Once a male has successfully charmed a female with his song(s) and mating takes place, in many species there is a transfer of not only sperm (contained inside a small structure referred to as ‘ampulla’), but also of a gelatinous mass called a spermatophylax. The spermatophylax can be very large (reaching 40% of the male’s body weight in some bush-crickets) and remains outside the female’s body. It has been shown to contain high concen-trations of amino acids which are very appealing to the female, so that when mating is complete, the female removes the spermatophylax from the tip of her abdomen and consumes it, before later carrying on to remove the ampulla. While she is eating, the sperm have time to make their way out of the ampulla and into her reproductive tract. If a female is artificially prevented from eating the spermatophylax, or decides to discard it because it is not tasty enough, she immediately proceeds to removing the ampulla and all the sperm left within it, dramatically reducing the male’s reproductive contribution.

When it comes to egg laying, there is much variation with regard to preferred substrate, and the often impressive ovipositors typical of crickets and bush-crickets are equally variable. The long, narrow ovipositor of the female Oak Bush-cricket (photo 7), for example, allows the female to place her eggs deep within cracks in bark.

Until recently, nobody knew where female Scaly Crickets (photo 8) lay their eggs. In a detailed long-term study of the species, Professor Karim Vahed from the University of Derby has just discovered that they prefer soft driftwood as an egg-laying substrate to the more intuitive option of damp sand. The study also showed that the eggs take a year to hatch. This combination of factors may turn out to be an important dispersal mechanism for the species, potentially allowing it to colonize new habitats if their nursery wood gets picked up by the sea and is deposited further along the coast, or possibly even further afield.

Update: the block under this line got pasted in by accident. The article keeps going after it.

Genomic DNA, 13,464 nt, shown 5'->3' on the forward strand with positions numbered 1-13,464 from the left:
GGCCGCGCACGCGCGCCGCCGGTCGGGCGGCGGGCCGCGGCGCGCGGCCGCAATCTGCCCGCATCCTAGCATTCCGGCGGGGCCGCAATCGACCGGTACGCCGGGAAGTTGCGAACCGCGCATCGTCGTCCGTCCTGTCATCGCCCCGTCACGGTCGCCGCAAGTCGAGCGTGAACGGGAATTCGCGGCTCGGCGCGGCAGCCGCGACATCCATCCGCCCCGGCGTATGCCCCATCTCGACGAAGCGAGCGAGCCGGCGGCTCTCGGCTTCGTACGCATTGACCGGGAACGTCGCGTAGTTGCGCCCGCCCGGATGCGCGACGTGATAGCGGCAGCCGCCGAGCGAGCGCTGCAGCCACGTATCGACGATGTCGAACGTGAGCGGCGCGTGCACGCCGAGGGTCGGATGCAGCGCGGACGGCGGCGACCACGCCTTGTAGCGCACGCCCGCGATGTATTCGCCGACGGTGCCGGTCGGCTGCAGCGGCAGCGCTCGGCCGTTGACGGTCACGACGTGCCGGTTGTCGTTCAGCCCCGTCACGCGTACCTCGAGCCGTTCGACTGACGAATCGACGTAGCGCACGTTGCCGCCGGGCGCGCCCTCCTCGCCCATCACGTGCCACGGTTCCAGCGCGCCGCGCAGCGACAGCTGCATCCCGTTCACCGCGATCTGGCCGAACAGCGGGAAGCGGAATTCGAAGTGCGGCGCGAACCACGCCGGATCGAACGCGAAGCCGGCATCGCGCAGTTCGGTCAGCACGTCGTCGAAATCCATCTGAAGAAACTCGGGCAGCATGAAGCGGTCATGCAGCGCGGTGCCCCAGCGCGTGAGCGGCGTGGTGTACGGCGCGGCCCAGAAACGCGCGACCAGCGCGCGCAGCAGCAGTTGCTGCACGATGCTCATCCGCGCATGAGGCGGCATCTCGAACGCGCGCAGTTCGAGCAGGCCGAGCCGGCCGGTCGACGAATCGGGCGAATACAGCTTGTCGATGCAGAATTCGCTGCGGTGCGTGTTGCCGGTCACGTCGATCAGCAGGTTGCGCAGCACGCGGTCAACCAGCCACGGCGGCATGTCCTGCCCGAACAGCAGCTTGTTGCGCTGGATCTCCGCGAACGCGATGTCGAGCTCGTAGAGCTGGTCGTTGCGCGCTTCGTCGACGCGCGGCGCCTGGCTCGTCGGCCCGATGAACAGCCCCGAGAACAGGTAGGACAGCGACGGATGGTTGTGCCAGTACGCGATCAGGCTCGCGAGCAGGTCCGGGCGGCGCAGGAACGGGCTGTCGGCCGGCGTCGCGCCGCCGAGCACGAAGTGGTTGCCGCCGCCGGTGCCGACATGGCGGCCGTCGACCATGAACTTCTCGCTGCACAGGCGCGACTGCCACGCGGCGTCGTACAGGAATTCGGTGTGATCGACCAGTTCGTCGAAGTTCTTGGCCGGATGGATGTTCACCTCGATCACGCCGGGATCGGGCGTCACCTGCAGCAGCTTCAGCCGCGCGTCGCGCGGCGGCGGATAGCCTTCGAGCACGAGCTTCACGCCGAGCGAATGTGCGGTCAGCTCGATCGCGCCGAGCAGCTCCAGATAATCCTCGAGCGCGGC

The even thinner, needle-like ovipositors of female Field Crickets (photo 9) allow them to ‘inject’ their eggs into grassland soil. Female Bog Bush-crickets (photo 10), on the other hand, use their sharp ovipositors to cut slits in soft plant stems into which they insert their eggs.

Great Green Bush-crickets overwinter as eggs, so females have to lay their eggs deep in the ground for protection. In order to achieve this, they have an extraordinarily long ovipositor, which is almost as long as their (already unusually large) body (photo 11). Female Speckled Bush-crickets use their strong ovipositors to place their eggs into tight crevices in bark or other dry plant material (photo 12).

The most fearsome looking ovipositor probably belongs to the female Wart Biter (Decticus verrucivorus) (photo 13). This endangered species, which only occurs in a handful of nature reserves in England, lays its eggs deep in bare ground adjacent to grass tussocks, where the eggs remain dormant for at least two winters. At up to 40mm body length it is one of the largest, and probably the heaviest, British bush-cricket. It derives its curious name from the ancient custom of holding the head of one of them against a wart on somebody’s skin, which the animal would bite down on and regurgitate diges-tive juices over in defence. It was hoped (generally in vain) that this would aid in removing the wart from the skin.

Now that similar services are more commonly provided by GPs, crickets and bush-crickets have be-come largely unfamiliar and are often overlooked. This is not all due to lack of human interest or attention, however. Many species are uncommon, and most do not occur in large numbers even where they are present. They are also very well camouflaged and much more prone to hiding or quietly drop-ping into the undergrowth when disturbed than the more familiar bouncy grasshoppers.

Perhaps it is just as well that they keep a low profile, to prevent themselves from being used for such pastimes as cricket fighting, which even today is still practised in China, and where two males are pitted against each other in a small ring. Champion crickets have been known to change hands for considerable sums of money, and – although illegal – betting is frequently involved.

Luckily, until this custom spreads to Europe, some temporary persecution by overly keen wildlife photographers is about the worst our native crickets and bush-crickets have to put up with. Once spotted, some have proved to be rather accommodating photographic subjects, so it is always worth sneaking up on a suspicious chirp!

Photos courtesy of Paul D. Brock







All Articles